Governor Cooper announced a clear vision for where North Carolina should aim: one of the top 10 most educated states in the country, an attractive place for people and business, and a state that supports the health and well-being of all residents.
Thinking long-term isn’t the norm for many leaders in North Carolina. Many argue that it’s the nature of elected officials to think in terms of their next election cycle. That may be part of the answer, but a very practical issue exists in North Carolina: We literally can’t afford to think long-term.
Included with the Governor’s recommended biennial budget that was released last week is a chart that projects out the state’s revenue and anticipated expenditures over the next five years. The chart provides a troubling picture of just how close we are budgeting, even as we fail to meet all our existing needs. By 2021, revenue collections for North Carolina are anticipated to be $100.7 million above anticipated expenditures. These anticipated expenditures account for enrollment growth in public schools and Medicaid, costs of maintaining capital investments, paying debt obligations and maintaining a commitment to get teacher pay to the national average.
Notably, the projections highlighted in the chart do not anticipate any new needs that could arise in the years ahead. So, for example, if the federal government retreats from its commitment to provide health care to the most vulnerable, North Carolina would be not be in a position to fund health care services for vulnerable North Carolinians. If North Carolina wants to enhance our economic development strategies to ensure that capital is available to small businesses or target deeper engagement with communities of color, we as a state would not be in a position to meet these ambitions. As North Carolina simply seeks to help rebuild Eastern North Carolina after Hurricane Matthew at the same level of commitment that was provided to that region after Hurricane Floyd, our existing state tax code couldn’t meet that need.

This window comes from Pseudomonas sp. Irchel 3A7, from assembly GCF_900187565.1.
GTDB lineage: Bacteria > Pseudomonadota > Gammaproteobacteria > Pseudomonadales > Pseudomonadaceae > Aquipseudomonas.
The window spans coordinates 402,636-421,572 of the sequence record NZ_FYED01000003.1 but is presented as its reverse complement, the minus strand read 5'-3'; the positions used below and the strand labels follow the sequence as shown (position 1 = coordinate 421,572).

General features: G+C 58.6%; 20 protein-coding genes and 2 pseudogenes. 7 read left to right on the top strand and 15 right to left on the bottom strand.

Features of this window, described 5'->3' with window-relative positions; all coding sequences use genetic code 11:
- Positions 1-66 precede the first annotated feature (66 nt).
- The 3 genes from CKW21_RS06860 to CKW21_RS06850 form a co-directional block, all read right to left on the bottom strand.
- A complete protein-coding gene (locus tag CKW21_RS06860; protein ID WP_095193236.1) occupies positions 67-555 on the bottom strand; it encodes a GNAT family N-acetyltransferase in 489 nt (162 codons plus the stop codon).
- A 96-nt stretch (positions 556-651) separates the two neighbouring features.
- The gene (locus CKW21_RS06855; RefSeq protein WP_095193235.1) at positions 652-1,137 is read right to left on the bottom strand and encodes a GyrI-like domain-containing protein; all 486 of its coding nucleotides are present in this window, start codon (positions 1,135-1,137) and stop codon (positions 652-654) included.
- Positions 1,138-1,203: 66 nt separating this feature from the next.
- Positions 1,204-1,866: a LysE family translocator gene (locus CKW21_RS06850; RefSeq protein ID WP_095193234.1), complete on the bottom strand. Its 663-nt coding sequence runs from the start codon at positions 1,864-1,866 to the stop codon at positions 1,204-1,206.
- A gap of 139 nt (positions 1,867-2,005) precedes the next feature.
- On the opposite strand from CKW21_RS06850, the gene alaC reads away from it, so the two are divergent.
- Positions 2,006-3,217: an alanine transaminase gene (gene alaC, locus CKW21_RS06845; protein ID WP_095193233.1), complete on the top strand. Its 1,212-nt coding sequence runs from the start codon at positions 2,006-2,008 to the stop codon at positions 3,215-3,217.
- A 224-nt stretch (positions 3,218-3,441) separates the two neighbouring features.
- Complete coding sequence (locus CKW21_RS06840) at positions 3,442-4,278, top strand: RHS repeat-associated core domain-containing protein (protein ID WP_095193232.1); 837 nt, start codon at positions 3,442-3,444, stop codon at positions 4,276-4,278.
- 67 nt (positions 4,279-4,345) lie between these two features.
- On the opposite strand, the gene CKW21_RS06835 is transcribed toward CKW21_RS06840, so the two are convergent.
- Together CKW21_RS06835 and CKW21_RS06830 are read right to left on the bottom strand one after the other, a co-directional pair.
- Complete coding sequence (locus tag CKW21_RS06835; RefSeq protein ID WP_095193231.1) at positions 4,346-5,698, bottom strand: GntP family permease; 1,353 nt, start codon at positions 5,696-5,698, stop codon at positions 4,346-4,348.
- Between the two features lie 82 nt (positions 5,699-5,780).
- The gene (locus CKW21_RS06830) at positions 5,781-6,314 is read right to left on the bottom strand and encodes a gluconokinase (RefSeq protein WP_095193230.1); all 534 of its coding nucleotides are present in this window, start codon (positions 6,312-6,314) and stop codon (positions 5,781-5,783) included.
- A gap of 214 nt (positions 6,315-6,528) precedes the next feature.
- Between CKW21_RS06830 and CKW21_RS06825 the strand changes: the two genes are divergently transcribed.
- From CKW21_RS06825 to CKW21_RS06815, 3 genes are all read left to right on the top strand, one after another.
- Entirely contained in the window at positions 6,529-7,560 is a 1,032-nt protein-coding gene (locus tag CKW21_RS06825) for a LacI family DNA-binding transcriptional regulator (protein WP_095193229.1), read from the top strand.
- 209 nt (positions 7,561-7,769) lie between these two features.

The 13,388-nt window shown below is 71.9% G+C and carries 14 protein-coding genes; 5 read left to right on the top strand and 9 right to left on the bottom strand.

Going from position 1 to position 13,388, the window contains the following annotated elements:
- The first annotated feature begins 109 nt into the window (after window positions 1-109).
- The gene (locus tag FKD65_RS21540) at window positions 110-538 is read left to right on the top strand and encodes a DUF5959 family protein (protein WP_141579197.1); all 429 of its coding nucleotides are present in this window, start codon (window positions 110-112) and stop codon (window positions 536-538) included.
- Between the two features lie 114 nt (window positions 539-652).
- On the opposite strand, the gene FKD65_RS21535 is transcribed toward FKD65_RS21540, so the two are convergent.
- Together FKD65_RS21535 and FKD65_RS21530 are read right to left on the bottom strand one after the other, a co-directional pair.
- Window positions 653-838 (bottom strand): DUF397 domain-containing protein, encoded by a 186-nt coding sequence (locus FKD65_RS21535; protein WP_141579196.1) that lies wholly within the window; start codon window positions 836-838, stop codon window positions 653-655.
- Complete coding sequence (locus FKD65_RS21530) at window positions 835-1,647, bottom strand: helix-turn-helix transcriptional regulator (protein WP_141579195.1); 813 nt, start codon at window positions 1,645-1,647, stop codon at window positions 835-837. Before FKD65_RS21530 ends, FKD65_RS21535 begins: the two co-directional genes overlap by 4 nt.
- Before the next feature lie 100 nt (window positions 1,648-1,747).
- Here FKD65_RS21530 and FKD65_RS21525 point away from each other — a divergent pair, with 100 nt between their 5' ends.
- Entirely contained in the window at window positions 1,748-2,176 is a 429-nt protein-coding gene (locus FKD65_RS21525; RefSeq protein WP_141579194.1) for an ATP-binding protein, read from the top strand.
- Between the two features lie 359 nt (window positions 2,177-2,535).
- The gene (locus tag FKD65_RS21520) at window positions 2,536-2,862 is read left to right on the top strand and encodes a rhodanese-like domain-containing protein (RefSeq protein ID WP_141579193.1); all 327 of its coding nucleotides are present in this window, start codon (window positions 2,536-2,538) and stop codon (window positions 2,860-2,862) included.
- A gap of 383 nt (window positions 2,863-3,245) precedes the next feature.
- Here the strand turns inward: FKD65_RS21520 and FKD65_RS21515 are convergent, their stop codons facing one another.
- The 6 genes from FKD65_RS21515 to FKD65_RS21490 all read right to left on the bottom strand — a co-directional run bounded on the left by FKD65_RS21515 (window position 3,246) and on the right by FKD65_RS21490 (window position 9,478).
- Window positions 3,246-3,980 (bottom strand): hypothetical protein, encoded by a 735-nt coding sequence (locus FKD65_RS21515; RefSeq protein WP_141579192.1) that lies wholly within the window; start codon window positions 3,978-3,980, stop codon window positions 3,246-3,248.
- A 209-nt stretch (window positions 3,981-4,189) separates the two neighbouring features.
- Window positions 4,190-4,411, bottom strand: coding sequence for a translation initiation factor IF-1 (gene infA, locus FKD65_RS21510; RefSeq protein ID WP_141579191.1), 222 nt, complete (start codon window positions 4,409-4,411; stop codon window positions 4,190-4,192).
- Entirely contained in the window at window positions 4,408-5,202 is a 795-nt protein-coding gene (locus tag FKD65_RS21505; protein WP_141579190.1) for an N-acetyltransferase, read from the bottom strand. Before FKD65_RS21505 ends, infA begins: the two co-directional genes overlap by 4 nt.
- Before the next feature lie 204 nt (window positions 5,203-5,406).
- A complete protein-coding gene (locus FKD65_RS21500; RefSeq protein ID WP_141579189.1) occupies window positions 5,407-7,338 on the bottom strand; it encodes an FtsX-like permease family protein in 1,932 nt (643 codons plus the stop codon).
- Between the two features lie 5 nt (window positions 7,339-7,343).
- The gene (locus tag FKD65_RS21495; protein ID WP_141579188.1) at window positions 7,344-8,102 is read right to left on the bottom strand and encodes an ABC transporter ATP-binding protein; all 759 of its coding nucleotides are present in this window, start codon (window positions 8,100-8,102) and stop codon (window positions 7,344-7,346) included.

Proponents of tax cuts for the wealthy and profitable corporations like to point out that, unlike Kansas, North Carolina did it right. However, our policymakers chose to slash public services to make up for the lost $2 billion that couldn’t be made up by shifting the tax load onto middle- and low-income taxpayers. This was an effort to make the state budget look structurally sound in the wake of costly tax cuts. And it will be, on paper, through the next five years. The pressing issue that North Carolina now faces, however, is that our state tax code will continue to fail to serve its primary purpose: to fund the needs of a growing state and to be a leader in the nation for attracting and retaining businesses and delivering a high quality of life to all.